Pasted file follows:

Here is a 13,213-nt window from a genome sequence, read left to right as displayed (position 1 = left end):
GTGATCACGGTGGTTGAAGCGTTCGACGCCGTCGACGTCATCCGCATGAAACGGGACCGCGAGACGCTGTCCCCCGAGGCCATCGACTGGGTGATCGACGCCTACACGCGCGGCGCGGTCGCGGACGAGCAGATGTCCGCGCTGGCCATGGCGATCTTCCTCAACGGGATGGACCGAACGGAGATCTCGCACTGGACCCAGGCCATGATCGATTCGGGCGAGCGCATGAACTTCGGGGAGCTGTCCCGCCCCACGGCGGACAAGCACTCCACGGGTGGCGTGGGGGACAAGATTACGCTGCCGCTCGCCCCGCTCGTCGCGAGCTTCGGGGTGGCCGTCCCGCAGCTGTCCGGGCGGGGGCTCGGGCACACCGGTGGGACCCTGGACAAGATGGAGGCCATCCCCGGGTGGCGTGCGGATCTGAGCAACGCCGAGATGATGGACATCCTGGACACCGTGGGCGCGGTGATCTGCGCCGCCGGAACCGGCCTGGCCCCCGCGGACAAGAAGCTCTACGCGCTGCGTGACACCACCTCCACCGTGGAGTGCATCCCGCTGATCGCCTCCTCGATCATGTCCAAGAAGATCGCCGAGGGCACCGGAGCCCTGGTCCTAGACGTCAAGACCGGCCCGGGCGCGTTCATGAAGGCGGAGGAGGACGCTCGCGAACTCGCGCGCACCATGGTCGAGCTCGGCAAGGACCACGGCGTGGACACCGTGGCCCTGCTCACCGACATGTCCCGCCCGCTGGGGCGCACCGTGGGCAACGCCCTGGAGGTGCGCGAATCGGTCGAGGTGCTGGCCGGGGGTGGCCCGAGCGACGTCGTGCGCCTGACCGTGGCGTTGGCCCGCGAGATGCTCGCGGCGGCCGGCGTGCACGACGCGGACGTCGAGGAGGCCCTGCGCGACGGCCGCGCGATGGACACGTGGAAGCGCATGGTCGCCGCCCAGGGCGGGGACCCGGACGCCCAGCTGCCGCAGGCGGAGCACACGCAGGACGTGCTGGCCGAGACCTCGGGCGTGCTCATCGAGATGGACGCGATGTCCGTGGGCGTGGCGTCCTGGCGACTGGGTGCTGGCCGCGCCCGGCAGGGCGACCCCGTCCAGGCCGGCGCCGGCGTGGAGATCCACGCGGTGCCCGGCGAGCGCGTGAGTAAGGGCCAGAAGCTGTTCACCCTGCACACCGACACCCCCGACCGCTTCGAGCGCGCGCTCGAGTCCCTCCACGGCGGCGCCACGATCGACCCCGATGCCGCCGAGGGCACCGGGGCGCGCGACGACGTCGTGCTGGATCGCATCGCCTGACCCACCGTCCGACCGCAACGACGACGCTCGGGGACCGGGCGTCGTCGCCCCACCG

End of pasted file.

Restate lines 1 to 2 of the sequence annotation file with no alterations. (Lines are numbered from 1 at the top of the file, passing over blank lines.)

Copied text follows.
Here is a 13,213-nt window from a genome sequence, read left to right as displayed (position 1 = left end):
GTGATCACGGTGGTTGAAGCGTTCGACGCCGTCGACGTCATCCGCATGAAACGGGACCGCGAGACGCTGTCCCCCGAGGCCATCGACTGGGTGATCGACGCCTACACGCGCGGCGCGGTCGCGGACGAGCAGATGTCCGCGCTGGCCATGGCGATCTTCCTCAACGGGATGGACCGAACGGAGATCTCGCACTGGACCCAGGCCATGATCGATTCGGGCGAGCGCATGAACTTCGGGGAGCTGTCCCGCCCCACGGCGGACAAGCACTCCACGGGTGGCGTGGGGGACAAGATTACGCTGCCGCTCGCCCCGCTCGTCGCGAGCTTCGGGGTGGCCGTCCCGCAGCTGTCCGGGCGGGGGCTCGGGCACACCGGTGGGACCCTGGACAAGATGGAGGCCATCCCCGGGTGGCGTGCGGATCTGAGCAACGCCGAGATGATGGACATCCTGGACACCGTGGGCGCGGTGATCTGCGCCGCCGGAACCGGCCTGGCCCCCGCGGACAAGAAGCTCTACGCGCTGCGTGACACCACCTCCACCGTGGAGTGCATCCCGCTGATCGCCTCCTCGATCATGTCCAAGAAGATCGCCGAGGGCACCGGAGCCCTGGTCCTAGACGTCAAGACCGGCCCGGGCGCGTTCATGAAGGCGGAGGAGGACGCTCGCGAACTCGCGCGCACCATGGTCGAGCTCGGCAAGGACCACGGCGTGGACACCGTGGCCCTGCTCACCGACATGTCCCGCCCGCTGGGGCGCACCGTGGGCAACGCCCTGGAGGTGCGCGAATCGGTCGAGGTGCTGGCCGGGGGTGGCCCGAGCGACGTCGTGCGCCTGACCGTGGCGTTGGCCCGCGAGATGCTCGCGGCGGCCGGCGTGCACGACGCGGACGTCGAGGAGGCCCTGCGCGACGGCCGCGCGATGGACACGTGGAAGCGCATGGTCGCCGCCCAGGGCGGGGACCCGGACGCCCAGCTGCCGCAGGCGGAGCACACGCAGGACGTGCTGGCCGAGACCTCGGGCGTGCTCATCGAGATGGACGCGATGTCCGTGGGCGTGGCGTCCTGGCGACTGGGTGCTGGCCGCGCCCGGCAGGGCGACCCCGTCCAGGCCGGCGCCGGCGTGGAGATCCACGCGGTGCCCGGCGAGCGCGTGAGTAAGGGCCAGAAGCTGTTCACCCTGCACACCGACACCCCCGACCGCTTCGAGCGCGCGCTCGAGTCCCTCCACGGCGGCGCCACGATCGACCCCGATGCCGCCGAGGGCACCGGGGCGCGCGACGACGTCGTGCTGGATCGCATCGCCTGACCCACCGTCCGACCGCAACGACGACGCTCGGGGACCGGGCGTCGTCGCCCCACCG